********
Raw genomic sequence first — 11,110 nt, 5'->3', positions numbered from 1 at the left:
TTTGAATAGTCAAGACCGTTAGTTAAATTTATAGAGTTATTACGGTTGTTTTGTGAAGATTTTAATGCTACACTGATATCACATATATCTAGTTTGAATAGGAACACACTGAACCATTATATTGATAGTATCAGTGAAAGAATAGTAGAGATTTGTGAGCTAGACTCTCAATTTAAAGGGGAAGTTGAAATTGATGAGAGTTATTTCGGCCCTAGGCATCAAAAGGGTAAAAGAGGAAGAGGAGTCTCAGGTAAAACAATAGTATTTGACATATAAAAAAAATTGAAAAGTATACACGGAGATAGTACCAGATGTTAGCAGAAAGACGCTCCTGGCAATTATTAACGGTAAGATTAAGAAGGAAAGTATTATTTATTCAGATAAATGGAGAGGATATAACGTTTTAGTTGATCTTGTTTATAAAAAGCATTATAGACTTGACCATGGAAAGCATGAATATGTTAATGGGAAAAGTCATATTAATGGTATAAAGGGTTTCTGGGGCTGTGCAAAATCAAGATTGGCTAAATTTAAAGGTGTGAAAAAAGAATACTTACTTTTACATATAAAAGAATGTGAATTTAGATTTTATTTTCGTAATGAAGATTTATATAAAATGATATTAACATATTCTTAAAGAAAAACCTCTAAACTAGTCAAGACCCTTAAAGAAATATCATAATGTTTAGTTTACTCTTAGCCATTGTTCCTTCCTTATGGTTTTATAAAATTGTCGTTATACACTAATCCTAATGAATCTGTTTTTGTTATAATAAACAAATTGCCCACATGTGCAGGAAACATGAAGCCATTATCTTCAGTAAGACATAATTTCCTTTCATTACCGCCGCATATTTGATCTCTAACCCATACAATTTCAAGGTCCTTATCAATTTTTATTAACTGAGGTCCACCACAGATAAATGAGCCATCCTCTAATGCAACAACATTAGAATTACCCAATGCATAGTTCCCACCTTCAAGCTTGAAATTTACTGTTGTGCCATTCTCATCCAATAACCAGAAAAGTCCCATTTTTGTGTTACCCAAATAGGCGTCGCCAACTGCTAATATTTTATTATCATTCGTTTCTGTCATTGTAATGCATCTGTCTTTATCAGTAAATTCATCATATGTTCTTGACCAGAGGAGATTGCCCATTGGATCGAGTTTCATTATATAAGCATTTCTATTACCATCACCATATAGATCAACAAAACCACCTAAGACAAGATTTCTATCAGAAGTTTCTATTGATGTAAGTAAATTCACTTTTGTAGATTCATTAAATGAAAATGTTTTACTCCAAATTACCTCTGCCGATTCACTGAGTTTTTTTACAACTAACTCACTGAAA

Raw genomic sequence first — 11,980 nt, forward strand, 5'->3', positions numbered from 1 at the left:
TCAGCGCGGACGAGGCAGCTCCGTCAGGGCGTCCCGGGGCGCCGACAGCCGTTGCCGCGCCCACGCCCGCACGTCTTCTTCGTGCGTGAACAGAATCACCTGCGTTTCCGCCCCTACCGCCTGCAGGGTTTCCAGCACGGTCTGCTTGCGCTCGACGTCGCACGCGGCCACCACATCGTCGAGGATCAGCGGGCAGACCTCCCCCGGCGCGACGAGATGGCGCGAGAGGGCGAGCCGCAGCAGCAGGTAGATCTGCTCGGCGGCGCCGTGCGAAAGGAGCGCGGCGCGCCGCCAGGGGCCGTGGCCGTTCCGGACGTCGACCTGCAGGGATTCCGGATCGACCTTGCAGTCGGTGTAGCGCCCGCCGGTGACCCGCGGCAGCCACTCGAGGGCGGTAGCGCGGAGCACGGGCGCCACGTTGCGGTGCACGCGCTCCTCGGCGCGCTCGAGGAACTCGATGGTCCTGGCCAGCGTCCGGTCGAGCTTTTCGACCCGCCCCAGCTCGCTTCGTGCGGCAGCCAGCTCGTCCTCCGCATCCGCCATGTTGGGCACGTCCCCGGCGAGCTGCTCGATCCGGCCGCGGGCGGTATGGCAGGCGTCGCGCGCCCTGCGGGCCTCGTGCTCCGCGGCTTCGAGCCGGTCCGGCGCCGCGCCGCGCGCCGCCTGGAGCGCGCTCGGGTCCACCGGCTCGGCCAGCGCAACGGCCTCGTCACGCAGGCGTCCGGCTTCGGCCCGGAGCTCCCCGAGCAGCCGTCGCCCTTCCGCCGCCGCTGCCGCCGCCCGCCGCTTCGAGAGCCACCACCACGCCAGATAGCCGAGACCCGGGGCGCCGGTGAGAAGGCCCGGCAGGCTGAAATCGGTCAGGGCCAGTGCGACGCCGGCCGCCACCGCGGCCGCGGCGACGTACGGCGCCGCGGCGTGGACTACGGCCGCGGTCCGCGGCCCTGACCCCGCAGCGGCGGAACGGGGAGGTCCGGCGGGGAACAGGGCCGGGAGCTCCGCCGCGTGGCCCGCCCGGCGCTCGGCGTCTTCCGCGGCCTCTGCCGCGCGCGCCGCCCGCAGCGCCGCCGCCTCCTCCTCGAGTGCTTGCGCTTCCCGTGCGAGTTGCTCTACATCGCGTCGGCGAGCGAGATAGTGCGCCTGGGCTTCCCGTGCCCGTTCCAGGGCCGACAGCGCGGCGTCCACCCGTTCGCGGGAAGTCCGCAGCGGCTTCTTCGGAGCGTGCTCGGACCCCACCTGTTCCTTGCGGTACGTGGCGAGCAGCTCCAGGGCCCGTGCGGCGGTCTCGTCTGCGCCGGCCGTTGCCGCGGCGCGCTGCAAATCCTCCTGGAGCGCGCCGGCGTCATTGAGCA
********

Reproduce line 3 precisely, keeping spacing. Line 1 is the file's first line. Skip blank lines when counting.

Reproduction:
Raw genomic sequence first — 11,980 nt, forward strand, 5'->3', positions numbered from 1 at the left: